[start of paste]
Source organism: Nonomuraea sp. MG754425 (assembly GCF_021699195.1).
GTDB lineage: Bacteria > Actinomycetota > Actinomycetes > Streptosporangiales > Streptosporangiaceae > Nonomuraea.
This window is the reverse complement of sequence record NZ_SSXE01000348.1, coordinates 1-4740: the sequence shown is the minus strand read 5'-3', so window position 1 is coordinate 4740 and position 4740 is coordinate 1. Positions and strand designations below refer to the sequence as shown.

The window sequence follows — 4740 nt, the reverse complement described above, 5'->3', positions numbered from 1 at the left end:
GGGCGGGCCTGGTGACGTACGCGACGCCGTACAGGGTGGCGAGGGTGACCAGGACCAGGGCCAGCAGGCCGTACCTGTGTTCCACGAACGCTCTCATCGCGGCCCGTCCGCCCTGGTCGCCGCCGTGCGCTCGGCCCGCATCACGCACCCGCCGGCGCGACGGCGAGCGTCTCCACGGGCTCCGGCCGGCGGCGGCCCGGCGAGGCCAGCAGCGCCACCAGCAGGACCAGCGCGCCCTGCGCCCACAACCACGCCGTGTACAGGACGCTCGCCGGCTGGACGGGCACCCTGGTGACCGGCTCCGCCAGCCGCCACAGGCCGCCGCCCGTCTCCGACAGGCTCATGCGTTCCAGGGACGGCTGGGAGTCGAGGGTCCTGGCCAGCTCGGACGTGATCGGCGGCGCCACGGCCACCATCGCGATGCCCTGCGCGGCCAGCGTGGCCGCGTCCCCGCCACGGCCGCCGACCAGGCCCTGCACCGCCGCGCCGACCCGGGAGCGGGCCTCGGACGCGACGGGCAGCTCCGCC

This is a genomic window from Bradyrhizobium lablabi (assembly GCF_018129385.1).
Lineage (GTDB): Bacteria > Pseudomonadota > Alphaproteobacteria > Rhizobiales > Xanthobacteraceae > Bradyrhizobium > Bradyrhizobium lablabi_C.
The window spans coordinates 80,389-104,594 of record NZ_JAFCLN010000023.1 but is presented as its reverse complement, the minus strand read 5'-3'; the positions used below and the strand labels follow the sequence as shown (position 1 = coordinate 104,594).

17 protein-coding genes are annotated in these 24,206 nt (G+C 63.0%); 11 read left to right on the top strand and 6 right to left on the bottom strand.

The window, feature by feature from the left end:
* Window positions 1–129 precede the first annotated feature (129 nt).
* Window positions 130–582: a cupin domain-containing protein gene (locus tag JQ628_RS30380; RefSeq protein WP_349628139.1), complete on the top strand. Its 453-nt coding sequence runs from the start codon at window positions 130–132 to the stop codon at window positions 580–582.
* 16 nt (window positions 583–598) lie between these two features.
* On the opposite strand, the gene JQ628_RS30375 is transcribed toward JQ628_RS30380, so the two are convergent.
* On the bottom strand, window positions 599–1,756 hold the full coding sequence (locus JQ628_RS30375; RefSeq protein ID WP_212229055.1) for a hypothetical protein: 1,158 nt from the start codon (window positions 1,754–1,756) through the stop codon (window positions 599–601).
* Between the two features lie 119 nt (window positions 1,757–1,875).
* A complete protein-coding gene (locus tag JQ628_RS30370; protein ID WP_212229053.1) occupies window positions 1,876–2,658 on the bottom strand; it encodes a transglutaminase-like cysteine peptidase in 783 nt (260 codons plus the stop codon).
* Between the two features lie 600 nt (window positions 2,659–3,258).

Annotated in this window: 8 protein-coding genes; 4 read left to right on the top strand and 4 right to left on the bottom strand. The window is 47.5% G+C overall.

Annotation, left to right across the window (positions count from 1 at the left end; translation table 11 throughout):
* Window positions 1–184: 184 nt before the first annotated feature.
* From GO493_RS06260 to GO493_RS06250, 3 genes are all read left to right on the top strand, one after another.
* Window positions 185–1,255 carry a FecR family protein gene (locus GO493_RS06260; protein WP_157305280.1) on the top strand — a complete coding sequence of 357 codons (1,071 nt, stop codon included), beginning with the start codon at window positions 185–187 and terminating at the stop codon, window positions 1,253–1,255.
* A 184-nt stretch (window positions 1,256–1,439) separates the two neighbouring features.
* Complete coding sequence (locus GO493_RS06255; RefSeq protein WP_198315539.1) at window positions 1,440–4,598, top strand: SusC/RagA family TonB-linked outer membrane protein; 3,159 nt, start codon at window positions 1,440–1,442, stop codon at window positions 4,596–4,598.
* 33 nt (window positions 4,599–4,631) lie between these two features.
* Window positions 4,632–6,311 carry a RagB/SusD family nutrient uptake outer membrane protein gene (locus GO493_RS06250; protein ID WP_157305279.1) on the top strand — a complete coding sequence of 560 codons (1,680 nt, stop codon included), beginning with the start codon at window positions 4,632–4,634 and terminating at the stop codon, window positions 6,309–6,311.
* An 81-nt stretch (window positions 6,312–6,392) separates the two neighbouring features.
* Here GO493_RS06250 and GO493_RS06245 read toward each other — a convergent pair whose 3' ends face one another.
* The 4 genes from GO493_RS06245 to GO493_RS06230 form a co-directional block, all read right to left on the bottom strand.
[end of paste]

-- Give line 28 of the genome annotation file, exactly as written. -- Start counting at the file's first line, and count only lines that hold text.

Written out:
* An 81-nt stretch (window positions 6,312–6,392) separates the two neighbouring features.